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Four Job Killers Fail to Move Off Senate Floor; Three Move to Assembly

(May 31, 2013) The California State Senate concluded its business yesterday, a full day before all bills must meet the legislative deadline to pass the house in which they were introduced. CalChamber was successful in stopping four of seven Senate-authored “job killer” bills on the Senate Floor.

Failed to Pass House of Origin

The following “job killer” bills failed to pass their house of origin and are likely dead for the year:

SB 395 (Jackson; D-Santa Barbara) Threatens All Oil and Gas Production — Threatens all oil and gas production in California, driving up fuel and energy prices and harming the job market in these sectors, by requiring oil and gas generators to prove that produced water used in oil and natural gas wells is not hazardous before it can be disposed of in a disposal well, the most commonly-used and cost-effective means of disposal available in California. Senate Floor inactive file.

SB 617 (Evans; D-Santa Rosa) Comprehensive CEQA Expansion — Inappropriately expands CEQA, slowing development and growth in the state and inviting more litigation over CEQA projects, by requiring lead agencies to evaluate and mitigate for potential impacts on a project caused by conditions in the environment like earthquakes, wildfires, flooding, and sea-level rise. Senate Floor inactive file.

SB 761 (DeSaulnier; D-Concord) Paid Family Leave Protection — Creates a new burden on small businesses and additional opportunities for frivolous litigation by transforming the paid family leave program, which is used as a wage replacement for an employee who is taking a separate leave of absence, into an additional paid protected leave. Senate Floor inactive file.

Job Killers Still Moving

Assembly policy committee will schedule hearings in the next few weeks for the following “job killer” bills:

SB 404 (Jackson; D-Santa Barbara) Expansion of Discrimination Litigation — Makes it virtually impossible for employers to manage their employees and exposes them to a higher risk of litigation by expanding the Fair Employment and Housing Act to include a protected classification for any person who is, perceived, or associated with a family caregiver.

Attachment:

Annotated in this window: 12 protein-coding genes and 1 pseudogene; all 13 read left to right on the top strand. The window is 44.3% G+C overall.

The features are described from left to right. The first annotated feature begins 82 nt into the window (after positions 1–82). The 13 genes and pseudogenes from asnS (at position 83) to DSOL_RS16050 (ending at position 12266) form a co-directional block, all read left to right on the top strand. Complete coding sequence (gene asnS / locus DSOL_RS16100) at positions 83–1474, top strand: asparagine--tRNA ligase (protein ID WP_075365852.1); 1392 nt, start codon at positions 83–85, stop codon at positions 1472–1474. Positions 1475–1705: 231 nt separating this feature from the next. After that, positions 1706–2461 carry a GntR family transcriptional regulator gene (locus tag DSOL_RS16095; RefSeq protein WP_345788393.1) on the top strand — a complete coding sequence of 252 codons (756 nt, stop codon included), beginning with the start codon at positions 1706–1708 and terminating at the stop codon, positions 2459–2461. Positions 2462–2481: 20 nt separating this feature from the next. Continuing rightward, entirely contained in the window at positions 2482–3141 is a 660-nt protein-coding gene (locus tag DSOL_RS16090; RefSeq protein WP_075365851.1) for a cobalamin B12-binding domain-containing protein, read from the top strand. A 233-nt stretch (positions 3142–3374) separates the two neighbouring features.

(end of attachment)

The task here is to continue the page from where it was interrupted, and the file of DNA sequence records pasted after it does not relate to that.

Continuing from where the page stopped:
SB 686 (Jackson; D-Santa Barbara) Safety Recalls — Exposes car dealers and rental car companies to significant liability and precludes them from renting, leasing, loaning, or selling a car despite the lack of actual knowledge that the car was subject to a recall, that may or may not pose any imminent harm to the consumer or renter.

SB 691 (Hancock; D-Berkeley) Dramatically Increases Pollution Penalties — Dramatically increases existing strict-liability penalties for nuisance-based, non-vehicular air-quality violations, and expands applicability of those penalties to a wide range of businesses previously not subject to the penalties without adequately defining what types and levels of pollution would trigger those penalties.

Job Killer Amended

One “job killer” bill, SB 556 was amended on May 29 to remove its “job killer” status; CalChamber remains opposed.

Prior to the amendments, the SB 556 would have unfairly imposed liability on any contracting entity for the damages caused by the contractor or contractor’s employees, including wage and hour violations, penalties, fines, and willful misconduct, solely on the basis that the contractor or its employees wore a uniform similar to that of the contracting entity or drove a vehicle with the contracting entity’s logo.

The Assembly will conclude their business today. CalChamber will update the status of the remaining “job killer” bills on Monday, June 2.

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